Drs Dimitrios Koufopoulos and Ioannis Gkalitis provided some tales from their explorations into simulated games in business and management education for the University of London’s Global MBA programme by sharing some of their prelimary findings. They spoke about a business simulation called ‘The Icarus Game‘, whereby Global MBA students take on roles in the ongoing everyday experience of running an airport. Conducting a series of semi-structured interviews with participating students over Skype, responses were themed under putting theory into practice, learning process, teamwork, and developing skills and competencies.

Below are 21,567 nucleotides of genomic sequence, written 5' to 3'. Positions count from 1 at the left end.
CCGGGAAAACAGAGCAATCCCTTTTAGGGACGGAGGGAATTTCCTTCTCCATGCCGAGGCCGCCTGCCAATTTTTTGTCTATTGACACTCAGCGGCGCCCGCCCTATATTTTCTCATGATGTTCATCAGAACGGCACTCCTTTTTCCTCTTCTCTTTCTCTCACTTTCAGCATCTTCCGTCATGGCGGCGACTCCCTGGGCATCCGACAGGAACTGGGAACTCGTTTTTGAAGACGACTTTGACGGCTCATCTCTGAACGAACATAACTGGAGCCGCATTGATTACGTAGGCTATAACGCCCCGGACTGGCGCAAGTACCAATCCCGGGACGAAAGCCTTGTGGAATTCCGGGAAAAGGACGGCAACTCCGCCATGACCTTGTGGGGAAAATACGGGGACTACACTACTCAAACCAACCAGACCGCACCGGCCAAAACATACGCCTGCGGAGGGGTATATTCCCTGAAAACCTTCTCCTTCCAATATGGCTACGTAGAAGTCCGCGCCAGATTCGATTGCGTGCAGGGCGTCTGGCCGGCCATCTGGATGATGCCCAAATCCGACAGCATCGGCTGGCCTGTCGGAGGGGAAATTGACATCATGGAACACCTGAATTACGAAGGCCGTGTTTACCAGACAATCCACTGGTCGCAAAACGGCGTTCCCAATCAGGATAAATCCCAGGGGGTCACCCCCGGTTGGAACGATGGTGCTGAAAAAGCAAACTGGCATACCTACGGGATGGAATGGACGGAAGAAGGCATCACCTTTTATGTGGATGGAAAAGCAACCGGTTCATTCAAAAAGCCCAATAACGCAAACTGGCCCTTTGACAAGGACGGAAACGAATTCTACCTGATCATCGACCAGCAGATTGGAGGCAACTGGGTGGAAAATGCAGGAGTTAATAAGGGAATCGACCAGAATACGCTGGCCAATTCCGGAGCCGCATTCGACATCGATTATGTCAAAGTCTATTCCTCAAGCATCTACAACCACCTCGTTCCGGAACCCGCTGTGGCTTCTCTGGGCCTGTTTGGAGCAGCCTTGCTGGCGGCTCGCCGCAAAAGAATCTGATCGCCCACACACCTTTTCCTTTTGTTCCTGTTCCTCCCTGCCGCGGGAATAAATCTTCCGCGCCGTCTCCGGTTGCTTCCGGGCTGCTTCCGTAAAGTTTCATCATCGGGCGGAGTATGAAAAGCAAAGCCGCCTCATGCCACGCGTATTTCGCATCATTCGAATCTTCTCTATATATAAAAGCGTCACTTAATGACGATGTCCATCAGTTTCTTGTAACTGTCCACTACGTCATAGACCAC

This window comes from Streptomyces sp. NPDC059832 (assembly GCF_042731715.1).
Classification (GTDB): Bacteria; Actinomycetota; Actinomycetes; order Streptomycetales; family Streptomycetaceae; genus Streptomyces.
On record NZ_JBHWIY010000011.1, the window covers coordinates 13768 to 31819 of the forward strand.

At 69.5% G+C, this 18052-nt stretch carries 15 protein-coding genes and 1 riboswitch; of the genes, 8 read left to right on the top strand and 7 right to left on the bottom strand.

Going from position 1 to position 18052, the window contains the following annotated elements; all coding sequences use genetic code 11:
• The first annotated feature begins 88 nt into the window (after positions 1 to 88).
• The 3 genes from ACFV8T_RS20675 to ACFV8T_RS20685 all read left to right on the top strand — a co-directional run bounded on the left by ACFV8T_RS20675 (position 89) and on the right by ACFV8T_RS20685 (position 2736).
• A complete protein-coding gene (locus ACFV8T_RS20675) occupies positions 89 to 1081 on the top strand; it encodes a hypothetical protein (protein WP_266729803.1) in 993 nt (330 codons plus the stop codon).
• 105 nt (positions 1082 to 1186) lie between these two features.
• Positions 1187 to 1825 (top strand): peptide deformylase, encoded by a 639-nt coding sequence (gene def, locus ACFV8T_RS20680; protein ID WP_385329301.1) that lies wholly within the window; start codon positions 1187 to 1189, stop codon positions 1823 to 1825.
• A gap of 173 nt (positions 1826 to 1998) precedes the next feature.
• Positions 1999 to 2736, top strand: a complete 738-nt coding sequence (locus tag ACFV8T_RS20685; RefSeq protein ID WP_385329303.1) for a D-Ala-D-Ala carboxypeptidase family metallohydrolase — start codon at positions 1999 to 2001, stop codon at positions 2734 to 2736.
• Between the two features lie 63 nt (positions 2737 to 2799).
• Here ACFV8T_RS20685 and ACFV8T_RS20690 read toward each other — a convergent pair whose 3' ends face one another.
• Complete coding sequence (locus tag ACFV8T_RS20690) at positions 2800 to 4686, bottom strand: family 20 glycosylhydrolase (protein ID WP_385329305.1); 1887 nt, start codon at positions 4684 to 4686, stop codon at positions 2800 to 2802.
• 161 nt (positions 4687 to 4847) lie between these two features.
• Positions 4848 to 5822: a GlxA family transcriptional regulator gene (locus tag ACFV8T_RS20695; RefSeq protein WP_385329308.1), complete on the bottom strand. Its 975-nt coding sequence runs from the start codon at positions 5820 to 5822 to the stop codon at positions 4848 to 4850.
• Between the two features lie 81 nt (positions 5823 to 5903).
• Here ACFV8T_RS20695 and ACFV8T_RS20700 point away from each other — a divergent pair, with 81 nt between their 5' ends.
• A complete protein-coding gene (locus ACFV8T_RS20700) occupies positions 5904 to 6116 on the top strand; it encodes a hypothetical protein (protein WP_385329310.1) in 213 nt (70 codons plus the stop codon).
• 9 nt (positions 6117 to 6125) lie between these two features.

The simulation activity was found to give students good management practice in working together as a team, helped them to learn to collaborate and listen to other points of view. Students also considered the Icarus Game as helping them with their decision making, developing critical thinking, and helping them with complex problem solving. Some valid questions also emerged from the audience, such as one around ensuring equity of access to learning when the requirement was also to simulate a competitive environment, and another around how to fairly assign groups in such contexts.